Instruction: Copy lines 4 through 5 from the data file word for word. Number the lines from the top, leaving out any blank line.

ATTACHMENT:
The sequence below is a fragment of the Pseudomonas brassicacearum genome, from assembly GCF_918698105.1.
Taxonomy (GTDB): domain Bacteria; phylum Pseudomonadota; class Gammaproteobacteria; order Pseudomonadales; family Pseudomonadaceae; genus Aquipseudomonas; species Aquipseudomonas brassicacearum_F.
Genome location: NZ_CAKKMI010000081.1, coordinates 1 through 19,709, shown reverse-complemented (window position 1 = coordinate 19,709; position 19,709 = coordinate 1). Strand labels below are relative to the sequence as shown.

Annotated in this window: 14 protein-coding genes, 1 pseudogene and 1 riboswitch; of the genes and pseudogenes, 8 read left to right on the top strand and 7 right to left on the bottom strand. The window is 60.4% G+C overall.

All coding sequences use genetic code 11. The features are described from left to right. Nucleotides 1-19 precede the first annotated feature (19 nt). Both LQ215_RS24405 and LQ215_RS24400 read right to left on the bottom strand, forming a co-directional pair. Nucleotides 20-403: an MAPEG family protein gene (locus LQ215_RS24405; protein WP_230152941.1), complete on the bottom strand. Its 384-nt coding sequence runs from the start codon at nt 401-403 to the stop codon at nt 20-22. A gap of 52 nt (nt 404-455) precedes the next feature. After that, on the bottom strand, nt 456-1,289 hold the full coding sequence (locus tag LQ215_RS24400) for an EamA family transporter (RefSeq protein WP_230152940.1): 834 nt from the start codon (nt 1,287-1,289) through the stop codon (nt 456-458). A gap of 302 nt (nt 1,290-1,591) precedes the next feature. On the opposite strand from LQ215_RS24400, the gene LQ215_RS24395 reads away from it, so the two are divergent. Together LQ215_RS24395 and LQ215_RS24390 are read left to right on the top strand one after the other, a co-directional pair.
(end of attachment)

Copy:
Annotated in this window: 14 protein-coding genes, 1 pseudogene and 1 riboswitch; of the genes and pseudogenes, 8 read left to right on the top strand and 7 right to left on the bottom strand. The window is 60.4% G+C overall.

All coding sequences use genetic code 11. The features are described from left to right. Nucleotides 1-19 precede the first annotated feature (19 nt). Both LQ215_RS24405 and LQ215_RS24400 read right to left on the bottom strand, forming a co-directional pair. Nucleotides 20-403: an MAPEG family protein gene (locus LQ215_RS24405; protein WP_230152941.1), complete on the bottom strand. Its 384-nt coding sequence runs from the start codon at nt 401-403 to the stop codon at nt 20-22. A gap of 52 nt (nt 404-455) precedes the next feature. After that, on the bottom strand, nt 456-1,289 hold the full coding sequence (locus tag LQ215_RS24400) for an EamA family transporter (RefSeq protein WP_230152940.1): 834 nt from the start codon (nt 1,287-1,289) through the stop codon (nt 456-458). A gap of 302 nt (nt 1,290-1,591) precedes the next feature. On the opposite strand from LQ215_RS24400, the gene LQ215_RS24395 reads away from it, so the two are divergent. Together LQ215_RS24395 and LQ215_RS24390 are read left to right on the top strand one after the other, a co-directional pair.